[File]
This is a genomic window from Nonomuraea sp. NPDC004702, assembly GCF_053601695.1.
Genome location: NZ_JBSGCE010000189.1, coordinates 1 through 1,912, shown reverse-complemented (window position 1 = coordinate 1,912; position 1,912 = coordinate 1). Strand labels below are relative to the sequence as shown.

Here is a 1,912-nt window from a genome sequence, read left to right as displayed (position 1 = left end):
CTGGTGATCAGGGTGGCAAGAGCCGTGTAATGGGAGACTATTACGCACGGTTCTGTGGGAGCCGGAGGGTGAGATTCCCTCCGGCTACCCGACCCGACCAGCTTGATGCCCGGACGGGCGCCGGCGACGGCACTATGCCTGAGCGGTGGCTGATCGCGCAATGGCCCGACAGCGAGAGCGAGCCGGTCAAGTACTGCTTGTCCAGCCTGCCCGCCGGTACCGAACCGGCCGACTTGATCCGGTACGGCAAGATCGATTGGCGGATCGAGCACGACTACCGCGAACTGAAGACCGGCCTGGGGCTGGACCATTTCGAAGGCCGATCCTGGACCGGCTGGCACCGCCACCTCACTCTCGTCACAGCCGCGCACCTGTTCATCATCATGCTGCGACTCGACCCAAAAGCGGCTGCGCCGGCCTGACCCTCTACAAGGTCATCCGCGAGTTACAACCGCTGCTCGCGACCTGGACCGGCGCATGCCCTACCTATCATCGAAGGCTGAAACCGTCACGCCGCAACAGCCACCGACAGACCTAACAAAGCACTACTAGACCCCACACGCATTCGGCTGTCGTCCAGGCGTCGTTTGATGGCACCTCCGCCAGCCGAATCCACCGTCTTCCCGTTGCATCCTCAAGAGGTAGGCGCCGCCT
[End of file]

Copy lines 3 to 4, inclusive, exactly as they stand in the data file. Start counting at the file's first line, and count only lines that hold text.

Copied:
Here is a 1,912-nt window from a genome sequence, read left to right as displayed (position 1 = left end):
CTGGTGATCAGGGTGGCAAGAGCCGTGTAATGGGAGACTATTACGCACGGTTCTGTGGGAGCCGGAGGGTGAGATTCCCTCCGGCTACCCGACCCGACCAGCTTGATGCCCGGACGGGCGCCGGCGACGGCACTATGCCTGAGCGGTGGCTGATCGCGCAATGGCCCGACAGCGAGAGCGAGCCGGTCAAGTACTGCTTGTCCAGCCTGCCCGCCGGTACCGAACCGGCCGACTTGATCCGGTACGGCAAGATCGATTGGCGGATCGAGCACGACTACCGCGAACTGAAGACCGGCCTGGGGCTGGACCATTTCGAAGGCCGATCCTGGACCGGCTGGCACCGCCACCTCACTCTCGTCACAGCCGCGCACCTGTTCATCATCATGCTGCGACTCGACCCAAAAGCGGCTGCGCCGGCCTGACCCTCTACAAGGTCATCCGCGAGTTACAACCGCTGCTCGCGACCTGGACCGGCGCATGCCCTACCTATCATCGAAGGCTGAAACCGTCACGCCGCAACAGCCACCGACAGACCTAACAAAGCACTACTAGACCCCACACGCATTCGGCTGTCGTCCAGGCGTCGTTTGATGGCACCTCCGCCAGCCGAATCCACCGTCTTCCCGTTGCATCCTCAAGAGGTAGGCGCCGCCT